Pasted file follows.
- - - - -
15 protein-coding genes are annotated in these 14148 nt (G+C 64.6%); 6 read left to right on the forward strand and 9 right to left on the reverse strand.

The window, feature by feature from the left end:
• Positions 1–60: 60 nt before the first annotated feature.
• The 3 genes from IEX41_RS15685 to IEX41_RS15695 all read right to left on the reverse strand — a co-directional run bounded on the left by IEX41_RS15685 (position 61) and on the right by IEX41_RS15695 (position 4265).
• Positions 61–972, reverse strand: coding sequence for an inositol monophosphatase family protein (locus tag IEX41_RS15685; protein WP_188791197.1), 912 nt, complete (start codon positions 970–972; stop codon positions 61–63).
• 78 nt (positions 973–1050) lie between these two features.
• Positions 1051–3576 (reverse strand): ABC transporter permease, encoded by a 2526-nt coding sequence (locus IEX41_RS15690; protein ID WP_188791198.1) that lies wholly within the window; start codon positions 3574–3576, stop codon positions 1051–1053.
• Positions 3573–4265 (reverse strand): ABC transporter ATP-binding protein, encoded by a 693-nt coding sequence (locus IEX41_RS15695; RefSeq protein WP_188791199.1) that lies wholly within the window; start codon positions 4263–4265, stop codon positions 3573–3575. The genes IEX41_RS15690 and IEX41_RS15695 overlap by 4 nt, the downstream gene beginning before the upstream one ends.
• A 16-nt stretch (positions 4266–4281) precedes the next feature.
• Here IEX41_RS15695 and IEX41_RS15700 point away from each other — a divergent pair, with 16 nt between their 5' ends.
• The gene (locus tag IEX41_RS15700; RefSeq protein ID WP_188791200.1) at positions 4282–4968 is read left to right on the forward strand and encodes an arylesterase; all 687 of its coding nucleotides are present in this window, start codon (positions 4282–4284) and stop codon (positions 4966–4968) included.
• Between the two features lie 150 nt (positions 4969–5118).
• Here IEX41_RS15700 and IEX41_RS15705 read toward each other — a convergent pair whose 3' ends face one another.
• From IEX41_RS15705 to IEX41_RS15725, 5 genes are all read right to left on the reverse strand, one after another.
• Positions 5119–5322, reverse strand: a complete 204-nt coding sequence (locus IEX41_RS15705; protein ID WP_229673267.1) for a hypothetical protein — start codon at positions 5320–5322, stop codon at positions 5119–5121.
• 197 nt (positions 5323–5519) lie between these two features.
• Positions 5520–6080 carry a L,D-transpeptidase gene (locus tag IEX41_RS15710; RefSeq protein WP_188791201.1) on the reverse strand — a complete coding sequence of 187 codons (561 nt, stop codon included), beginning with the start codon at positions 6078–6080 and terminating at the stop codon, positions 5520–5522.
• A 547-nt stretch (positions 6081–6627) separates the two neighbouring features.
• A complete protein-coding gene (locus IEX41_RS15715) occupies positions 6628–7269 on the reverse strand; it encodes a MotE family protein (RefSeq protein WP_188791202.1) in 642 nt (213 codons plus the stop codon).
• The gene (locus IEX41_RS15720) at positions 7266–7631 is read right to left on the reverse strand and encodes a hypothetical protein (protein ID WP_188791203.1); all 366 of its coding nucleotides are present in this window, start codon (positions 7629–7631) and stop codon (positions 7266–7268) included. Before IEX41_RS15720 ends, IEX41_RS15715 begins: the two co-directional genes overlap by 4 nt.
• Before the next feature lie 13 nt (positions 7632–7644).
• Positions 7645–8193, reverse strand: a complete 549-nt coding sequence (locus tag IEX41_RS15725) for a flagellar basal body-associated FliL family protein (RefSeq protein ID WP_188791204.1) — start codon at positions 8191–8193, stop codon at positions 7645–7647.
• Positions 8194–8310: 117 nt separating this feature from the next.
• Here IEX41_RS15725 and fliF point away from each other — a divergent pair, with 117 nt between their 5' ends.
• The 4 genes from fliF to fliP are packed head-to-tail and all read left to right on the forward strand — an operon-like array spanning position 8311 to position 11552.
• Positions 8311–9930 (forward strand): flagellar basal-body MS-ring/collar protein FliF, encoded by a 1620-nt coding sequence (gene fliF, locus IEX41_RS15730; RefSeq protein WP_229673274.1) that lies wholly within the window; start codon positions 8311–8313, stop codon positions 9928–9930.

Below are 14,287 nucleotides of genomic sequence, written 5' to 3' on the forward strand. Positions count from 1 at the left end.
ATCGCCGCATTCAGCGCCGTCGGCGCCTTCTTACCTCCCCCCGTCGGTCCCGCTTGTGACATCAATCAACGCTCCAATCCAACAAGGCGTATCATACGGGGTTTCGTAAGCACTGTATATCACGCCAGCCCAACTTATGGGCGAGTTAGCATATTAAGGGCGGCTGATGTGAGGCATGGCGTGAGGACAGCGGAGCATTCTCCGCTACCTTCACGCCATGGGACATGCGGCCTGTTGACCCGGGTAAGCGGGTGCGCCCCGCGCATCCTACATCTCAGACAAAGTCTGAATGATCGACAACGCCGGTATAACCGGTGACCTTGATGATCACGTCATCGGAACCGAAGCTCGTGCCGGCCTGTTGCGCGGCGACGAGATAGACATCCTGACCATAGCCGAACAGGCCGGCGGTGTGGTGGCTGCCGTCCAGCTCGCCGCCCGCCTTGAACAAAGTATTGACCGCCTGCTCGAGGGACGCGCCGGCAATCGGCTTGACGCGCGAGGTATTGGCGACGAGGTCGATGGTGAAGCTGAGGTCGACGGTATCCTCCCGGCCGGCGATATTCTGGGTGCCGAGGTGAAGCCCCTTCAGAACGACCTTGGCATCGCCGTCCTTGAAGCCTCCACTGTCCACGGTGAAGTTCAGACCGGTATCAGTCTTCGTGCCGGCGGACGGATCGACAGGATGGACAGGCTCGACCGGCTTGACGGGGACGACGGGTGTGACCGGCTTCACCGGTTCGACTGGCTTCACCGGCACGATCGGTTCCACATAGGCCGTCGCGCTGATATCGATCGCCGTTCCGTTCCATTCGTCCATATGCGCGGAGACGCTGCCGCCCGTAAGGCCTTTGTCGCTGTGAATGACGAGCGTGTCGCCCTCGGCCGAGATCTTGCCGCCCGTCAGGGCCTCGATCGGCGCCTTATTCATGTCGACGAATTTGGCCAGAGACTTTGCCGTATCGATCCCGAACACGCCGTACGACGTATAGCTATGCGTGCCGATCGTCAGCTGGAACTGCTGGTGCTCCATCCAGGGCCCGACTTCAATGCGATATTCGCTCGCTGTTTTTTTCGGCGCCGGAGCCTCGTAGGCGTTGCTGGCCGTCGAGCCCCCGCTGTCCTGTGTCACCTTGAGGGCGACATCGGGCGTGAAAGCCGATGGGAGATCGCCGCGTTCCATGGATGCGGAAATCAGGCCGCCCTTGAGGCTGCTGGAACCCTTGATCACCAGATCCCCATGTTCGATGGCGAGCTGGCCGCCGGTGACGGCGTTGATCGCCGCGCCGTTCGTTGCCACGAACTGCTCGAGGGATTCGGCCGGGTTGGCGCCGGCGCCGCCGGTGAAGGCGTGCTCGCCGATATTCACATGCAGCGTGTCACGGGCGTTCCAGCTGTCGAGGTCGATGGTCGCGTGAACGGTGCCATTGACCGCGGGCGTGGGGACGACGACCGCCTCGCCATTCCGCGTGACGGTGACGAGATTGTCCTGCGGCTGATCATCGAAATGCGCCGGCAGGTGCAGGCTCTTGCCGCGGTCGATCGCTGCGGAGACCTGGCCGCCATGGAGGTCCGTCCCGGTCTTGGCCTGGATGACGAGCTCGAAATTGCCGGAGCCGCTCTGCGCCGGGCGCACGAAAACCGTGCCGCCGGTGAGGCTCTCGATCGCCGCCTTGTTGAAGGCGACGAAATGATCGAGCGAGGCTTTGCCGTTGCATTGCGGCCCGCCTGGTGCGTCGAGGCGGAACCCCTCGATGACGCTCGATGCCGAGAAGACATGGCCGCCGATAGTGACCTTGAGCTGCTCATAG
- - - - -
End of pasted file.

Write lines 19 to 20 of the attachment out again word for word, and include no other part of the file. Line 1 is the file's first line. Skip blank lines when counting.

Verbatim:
• A complete protein-coding gene (locus IEX41_RS15715) occupies positions 6628–7269 on the reverse strand; it encodes a MotE family protein (RefSeq protein WP_188791202.1) in 642 nt (213 codons plus the stop codon).
• The gene (locus IEX41_RS15720) at positions 7266–7631 is read right to left on the reverse strand and encodes a hypothetical protein (protein ID WP_188791203.1); all 366 of its coding nucleotides are present in this window, start codon (positions 7629–7631) and stop codon (positions 7266–7268) included. Before IEX41_RS15720 ends, IEX41_RS15715 begins: the two co-directional genes overlap by 4 nt.